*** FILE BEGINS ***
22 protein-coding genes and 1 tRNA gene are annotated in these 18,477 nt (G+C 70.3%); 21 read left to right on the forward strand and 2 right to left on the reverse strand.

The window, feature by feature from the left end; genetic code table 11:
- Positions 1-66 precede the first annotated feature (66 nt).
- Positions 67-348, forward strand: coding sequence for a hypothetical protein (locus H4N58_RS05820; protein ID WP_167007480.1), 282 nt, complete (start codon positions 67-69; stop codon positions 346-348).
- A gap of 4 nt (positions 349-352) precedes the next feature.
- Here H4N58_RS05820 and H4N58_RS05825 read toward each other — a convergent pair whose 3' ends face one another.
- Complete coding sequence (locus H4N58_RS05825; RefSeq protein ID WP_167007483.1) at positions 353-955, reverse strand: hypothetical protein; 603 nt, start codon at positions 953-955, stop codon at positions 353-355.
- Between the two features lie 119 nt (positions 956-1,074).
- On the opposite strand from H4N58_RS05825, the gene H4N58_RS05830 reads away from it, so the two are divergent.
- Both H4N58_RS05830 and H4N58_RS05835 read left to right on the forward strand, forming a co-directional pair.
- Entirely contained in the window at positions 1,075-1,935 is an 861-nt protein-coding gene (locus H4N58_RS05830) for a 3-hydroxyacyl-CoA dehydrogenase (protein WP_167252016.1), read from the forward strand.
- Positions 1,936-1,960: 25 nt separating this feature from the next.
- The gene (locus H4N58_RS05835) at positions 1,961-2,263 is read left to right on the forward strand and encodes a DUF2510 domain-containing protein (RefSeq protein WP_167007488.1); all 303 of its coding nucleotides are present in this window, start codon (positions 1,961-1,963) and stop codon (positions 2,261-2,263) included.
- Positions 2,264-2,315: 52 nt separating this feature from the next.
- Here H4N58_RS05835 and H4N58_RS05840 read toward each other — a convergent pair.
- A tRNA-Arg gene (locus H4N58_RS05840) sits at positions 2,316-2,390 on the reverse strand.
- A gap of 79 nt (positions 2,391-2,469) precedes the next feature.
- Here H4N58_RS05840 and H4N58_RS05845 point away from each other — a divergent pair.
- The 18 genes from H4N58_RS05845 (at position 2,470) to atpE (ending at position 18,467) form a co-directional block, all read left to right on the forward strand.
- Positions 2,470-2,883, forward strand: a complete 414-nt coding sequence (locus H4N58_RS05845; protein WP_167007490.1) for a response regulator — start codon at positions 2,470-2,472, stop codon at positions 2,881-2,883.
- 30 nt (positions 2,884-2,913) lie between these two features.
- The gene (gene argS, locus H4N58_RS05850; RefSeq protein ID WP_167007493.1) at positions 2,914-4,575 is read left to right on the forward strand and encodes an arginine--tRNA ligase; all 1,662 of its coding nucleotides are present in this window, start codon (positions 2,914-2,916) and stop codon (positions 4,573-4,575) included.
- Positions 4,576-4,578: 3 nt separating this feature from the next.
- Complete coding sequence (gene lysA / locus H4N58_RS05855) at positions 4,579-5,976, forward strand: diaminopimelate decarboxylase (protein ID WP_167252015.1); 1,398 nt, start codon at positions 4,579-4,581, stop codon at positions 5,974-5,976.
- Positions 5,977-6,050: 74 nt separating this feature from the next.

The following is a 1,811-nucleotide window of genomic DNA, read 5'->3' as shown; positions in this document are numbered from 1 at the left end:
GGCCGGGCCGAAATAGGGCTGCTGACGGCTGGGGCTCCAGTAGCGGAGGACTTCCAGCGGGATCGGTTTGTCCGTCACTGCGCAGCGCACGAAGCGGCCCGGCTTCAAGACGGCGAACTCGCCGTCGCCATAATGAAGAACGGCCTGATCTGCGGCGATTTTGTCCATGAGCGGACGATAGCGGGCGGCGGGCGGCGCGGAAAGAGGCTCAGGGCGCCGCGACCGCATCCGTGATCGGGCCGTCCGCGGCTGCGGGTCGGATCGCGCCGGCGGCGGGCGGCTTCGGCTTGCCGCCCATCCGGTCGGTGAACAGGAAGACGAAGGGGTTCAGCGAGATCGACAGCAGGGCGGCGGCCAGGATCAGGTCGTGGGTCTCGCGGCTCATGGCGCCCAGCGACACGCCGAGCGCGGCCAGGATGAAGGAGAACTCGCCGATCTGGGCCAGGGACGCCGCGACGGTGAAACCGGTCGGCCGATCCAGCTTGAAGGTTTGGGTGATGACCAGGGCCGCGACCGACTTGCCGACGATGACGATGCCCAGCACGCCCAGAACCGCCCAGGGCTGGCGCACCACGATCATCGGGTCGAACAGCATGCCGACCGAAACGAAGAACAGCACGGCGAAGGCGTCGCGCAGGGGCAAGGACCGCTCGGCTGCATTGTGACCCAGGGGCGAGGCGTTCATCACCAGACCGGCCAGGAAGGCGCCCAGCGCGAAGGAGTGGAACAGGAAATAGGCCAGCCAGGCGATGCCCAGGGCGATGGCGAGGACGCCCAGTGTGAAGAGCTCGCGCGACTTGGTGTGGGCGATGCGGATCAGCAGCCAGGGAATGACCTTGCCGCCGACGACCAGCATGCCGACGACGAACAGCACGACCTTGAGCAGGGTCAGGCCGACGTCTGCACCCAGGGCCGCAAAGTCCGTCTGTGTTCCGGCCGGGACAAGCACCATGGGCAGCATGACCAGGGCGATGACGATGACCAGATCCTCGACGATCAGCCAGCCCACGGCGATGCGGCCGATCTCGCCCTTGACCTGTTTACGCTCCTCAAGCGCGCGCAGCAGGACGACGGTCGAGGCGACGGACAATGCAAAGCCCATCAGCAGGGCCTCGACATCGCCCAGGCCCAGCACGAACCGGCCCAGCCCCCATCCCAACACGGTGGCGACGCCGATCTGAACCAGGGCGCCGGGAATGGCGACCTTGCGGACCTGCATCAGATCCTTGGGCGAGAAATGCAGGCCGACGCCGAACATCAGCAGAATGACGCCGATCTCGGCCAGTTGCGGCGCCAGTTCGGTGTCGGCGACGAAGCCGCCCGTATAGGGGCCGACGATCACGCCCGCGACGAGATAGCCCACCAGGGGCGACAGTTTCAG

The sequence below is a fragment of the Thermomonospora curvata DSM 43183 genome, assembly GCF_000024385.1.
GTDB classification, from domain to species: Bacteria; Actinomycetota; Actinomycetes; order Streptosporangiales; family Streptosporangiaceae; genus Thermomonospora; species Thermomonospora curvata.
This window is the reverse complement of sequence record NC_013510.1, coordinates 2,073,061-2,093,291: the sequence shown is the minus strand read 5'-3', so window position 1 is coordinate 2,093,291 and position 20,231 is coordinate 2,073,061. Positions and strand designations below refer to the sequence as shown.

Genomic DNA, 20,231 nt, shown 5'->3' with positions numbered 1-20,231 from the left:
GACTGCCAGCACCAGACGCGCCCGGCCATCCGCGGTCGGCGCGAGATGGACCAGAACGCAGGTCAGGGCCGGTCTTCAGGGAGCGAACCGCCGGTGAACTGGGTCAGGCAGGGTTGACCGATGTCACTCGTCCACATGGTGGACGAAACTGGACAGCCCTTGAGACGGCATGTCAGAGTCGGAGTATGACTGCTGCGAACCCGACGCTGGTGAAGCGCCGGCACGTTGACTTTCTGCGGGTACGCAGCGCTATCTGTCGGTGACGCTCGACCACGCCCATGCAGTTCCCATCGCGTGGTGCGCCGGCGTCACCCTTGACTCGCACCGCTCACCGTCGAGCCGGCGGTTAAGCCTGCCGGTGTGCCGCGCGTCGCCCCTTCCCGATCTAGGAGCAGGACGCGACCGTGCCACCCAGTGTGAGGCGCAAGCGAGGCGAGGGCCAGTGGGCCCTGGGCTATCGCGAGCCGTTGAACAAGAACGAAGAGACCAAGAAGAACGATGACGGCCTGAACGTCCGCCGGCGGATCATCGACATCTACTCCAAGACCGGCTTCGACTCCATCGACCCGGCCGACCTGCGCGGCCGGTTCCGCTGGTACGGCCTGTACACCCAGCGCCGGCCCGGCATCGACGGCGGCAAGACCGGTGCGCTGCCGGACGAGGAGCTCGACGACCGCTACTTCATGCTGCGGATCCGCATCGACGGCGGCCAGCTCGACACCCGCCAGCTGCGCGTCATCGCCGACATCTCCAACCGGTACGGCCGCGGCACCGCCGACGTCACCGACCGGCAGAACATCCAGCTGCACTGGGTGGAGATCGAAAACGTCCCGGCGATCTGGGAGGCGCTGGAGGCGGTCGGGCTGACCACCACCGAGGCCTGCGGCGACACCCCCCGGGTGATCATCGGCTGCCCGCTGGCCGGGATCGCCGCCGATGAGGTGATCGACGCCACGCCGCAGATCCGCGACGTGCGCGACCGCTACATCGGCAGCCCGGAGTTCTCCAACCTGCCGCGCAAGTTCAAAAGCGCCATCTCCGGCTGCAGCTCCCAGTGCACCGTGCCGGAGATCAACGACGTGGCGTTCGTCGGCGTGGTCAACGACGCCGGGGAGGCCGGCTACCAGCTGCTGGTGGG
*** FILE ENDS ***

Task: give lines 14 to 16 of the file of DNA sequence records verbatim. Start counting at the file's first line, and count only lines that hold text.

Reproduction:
- Positions 2,264-2,315: 52 nt separating this feature from the next.
- Here H4N58_RS05835 and H4N58_RS05840 read toward each other — a convergent pair.
- A tRNA-Arg gene (locus H4N58_RS05840) sits at positions 2,316-2,390 on the reverse strand.